Very often it isn’t what you say that dictates the narrative, it’s what you choose to omit. The BBC understands this very well when it comes to reporting extreme weather events. Extreme storms and flooding require more energy and moisture to be held in the atmosphere. This can be expected with global warming and so such warming is bound to result in an increase in frequency and severity. Therefore, an observed increase in frequency or severity is surely due to global warming, QED. Other contexts rarely get a mention; or, if they do, they are always secondary considerations.
Similar logic applies to heat waves and forest fires. There’s no smoke without fire, and there’s no fire without global warming. As far as the BBC is concerned, it really is that simple. Or, at least, that is the impression they give whenever they report upon such events. Consequently, every single heat-related mishap becomes a golden opportunity to remind us all of the indisputable fact of global warming.
One such opportunity that has recently fired the BBC’s imagination (pun intended) is the conflagration currently underway in the Siberian wastelands. It has been well-covered by the BBC, for example, here and here. As always, the theme seems to be pre-written. Yes, such events have happened before, but this time it is so much worse – as you would expect with global warming. Undoubtedly, the increased severity is therefore due to global warming. And you know what that means. Yes, it’s going to get much, much worse folks.
I wonder, therefore, what the BBC would make of the forest and moorland fires occurring in my neck of the woods. They too have been happening for at least the thirty odd years that I have lived here, and yet, they too, appear to be on the increase. Obviously, according to the BBC’s abductive reasoning, this is the hand of global warming. Except for one awkward fact: the fires have only ever occurred during school holidays.
So, what are we to conclude? Is the increase due to global warming, or does it indicate a deterioration of social order, a manifestation of an increasingly destructive juvenile ennui? Of course, either or neither may be factors, but what do you think the BBC would make of it, if they could ever be bothered? Yep, I agree. The kids are kool. Global warming strikes again.
“Steady on.” I here you say. “There are no kids in Siberia. What do you say now, smart-arse? In such wilderness there can only be one explanation for the increasing severity of such fires, the one brought to you by the BBC, the world’s most trusted source of bullshit news.”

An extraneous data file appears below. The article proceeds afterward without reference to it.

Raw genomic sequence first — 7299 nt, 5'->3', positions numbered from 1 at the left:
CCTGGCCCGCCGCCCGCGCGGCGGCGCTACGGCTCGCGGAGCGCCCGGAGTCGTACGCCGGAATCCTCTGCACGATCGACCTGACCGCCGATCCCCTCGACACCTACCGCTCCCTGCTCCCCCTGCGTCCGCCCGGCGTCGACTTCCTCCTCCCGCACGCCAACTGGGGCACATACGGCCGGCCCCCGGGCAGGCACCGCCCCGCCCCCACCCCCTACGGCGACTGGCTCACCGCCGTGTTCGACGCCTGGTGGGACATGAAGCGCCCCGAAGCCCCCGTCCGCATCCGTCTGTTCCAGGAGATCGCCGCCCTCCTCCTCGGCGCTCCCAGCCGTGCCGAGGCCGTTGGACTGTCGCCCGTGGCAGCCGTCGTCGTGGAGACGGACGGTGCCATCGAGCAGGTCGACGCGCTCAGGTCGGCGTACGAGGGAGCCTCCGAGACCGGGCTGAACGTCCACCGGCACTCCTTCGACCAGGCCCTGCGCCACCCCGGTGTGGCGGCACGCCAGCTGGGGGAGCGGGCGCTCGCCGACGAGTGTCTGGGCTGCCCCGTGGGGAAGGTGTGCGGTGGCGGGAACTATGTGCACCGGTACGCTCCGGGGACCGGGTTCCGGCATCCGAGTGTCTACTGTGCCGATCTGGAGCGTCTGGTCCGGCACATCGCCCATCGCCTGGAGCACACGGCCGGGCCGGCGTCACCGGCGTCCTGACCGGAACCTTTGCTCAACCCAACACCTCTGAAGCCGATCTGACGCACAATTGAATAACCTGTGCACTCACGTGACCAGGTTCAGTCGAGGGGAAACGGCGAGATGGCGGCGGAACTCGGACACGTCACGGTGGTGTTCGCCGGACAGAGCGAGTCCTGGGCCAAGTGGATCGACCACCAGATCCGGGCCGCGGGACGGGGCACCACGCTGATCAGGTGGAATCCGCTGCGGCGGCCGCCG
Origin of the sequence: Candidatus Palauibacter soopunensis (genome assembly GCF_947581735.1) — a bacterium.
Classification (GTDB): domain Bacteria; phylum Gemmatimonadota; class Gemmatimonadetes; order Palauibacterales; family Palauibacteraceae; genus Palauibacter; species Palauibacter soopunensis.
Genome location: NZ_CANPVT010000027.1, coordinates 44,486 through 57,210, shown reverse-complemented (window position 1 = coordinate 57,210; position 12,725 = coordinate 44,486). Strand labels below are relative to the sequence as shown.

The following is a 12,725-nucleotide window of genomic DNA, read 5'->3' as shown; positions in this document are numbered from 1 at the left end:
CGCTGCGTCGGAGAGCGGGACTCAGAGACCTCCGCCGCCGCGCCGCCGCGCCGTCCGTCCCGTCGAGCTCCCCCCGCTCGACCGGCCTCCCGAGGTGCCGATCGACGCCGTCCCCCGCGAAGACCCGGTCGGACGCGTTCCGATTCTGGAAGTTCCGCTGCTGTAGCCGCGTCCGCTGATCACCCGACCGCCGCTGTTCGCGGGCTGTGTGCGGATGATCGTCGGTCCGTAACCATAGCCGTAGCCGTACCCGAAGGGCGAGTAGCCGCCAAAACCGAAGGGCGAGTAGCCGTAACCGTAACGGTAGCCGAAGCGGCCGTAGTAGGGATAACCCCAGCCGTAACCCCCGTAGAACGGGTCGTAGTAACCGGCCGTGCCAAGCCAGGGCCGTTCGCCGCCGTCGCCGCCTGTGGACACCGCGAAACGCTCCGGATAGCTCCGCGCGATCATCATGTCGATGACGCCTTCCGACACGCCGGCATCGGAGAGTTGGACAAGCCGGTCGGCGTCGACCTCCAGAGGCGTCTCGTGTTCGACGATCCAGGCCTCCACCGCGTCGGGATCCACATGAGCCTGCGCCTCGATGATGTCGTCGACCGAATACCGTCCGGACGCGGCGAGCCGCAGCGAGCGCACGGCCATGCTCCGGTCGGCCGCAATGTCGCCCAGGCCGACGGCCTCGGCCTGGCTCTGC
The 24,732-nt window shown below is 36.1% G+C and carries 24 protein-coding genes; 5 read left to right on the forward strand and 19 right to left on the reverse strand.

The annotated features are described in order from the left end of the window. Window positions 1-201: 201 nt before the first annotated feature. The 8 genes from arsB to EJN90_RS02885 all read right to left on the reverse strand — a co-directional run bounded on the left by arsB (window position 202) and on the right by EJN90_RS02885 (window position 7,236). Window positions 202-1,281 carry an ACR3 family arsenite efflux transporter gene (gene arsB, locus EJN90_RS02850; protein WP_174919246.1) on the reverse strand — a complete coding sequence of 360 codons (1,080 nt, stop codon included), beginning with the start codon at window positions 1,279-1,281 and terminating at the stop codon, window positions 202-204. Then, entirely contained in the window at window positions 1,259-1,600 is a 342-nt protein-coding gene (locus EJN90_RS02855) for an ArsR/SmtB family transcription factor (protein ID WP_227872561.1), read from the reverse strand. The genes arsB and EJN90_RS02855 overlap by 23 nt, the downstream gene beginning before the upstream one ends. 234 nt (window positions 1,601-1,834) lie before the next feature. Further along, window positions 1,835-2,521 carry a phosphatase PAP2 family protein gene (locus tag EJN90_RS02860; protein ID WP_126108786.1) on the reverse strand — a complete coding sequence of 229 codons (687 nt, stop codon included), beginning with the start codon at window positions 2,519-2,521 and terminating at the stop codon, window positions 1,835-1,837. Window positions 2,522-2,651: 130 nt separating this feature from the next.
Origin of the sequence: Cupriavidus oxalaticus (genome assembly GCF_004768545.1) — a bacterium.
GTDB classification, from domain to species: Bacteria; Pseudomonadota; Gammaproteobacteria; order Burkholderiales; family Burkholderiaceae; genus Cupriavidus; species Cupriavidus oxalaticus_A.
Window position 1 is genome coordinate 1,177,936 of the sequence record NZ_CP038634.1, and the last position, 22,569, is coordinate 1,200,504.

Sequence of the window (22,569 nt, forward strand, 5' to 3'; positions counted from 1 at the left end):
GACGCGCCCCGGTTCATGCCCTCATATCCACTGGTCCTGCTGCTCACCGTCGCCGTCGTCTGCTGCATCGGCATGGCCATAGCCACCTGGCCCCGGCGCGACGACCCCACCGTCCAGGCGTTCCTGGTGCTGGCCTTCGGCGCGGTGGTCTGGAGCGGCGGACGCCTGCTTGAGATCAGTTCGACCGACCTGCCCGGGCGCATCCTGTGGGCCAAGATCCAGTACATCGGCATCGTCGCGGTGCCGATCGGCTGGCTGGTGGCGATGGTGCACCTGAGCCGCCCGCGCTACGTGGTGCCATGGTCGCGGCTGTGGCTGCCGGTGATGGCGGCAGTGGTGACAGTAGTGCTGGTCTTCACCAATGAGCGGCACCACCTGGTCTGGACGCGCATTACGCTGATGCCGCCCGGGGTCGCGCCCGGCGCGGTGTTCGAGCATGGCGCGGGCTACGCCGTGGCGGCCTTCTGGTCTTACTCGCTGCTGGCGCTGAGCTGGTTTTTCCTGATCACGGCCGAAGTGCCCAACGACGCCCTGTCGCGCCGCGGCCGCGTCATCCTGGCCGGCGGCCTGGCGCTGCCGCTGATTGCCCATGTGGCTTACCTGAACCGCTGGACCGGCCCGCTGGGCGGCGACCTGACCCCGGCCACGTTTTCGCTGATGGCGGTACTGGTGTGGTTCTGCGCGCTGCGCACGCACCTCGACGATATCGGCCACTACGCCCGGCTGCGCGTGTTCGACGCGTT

Except, here again, there are one or two facts that usually don’t get a mention in the BBC broadcasts. Firstly, the Russian economy is on the skids, and so a cost-cutting policy has been introduced whereby boreal fires are now only to be tackled if they stray too close to a populated area. Surprise, surprise! Fires are now more extensive than they used to be. Greenpeace (less surprisingly) has bemoaned this policy. Global warming, it says, poses an increased threat and, with their new policy, the Russian authorities are not doing enough to combat it. No one seems to think that it is the new policy that poses the increased threat and that it is the climate that is not pulling its weight.
Secondly, in many cases, arson is suspected. There may not be a dense population of delinquent youths in Siberia, but authorities do have a problem with illicit logging, and there is evidence that ne’er-do-well lumberjacks are starting fires to cover the evidence. Once again, a deteriorating economy can be expected to correlate with an increase in such criminality. Global warming is not the only trend in town.
Finally, what are we to make of the following paper? It is a paleo-climatological study based upon charcoal analysis of sediment cores. Its headline is that boreal forest fires in Alaska are at a level not seen in the last 10,000 years. This fact has been gleefully pounced upon by many who have reported upon the Siberian outbreak (though they don’t seem to have noticed that the paper they cite is referring to a completely different country). The real devil, however, is in the detail. A point well made in the paper is that, if you are going to look at trends on a millennial scale, you have to consider both climatic and vegetative changes. To put it in the words of the authors:
“These data allow us to put fire regime dynamics of the past several decades in the context of natural variability of past millennia and infer the role of climate–fire–vegetation interactions in boreal forest burning.”
So, it seems, the recent peak has as much to do with the availability of the right combustible material as it does the right climatic conditions.
Another awkward fact lurking in the paper goes as follows:
“During the Medieval Climate Anomaly (MCA; ∼1,000–500 cal B.P.), the period most similar to recent decades, warm and dry climatic conditions resulted in peak biomass burning, but severe fires favored less-flammable deciduous vegetation, such that fire frequency remained relatively stationary.”
Did I just read that correctly? Charcoal analysis of sediment cores indicates peak biomass burning around the Medieval Period, suggesting similar climatic conditions?
Oh my God! Don’t tell Michael Mann. Tree rings be damned! The truth is in the ashes.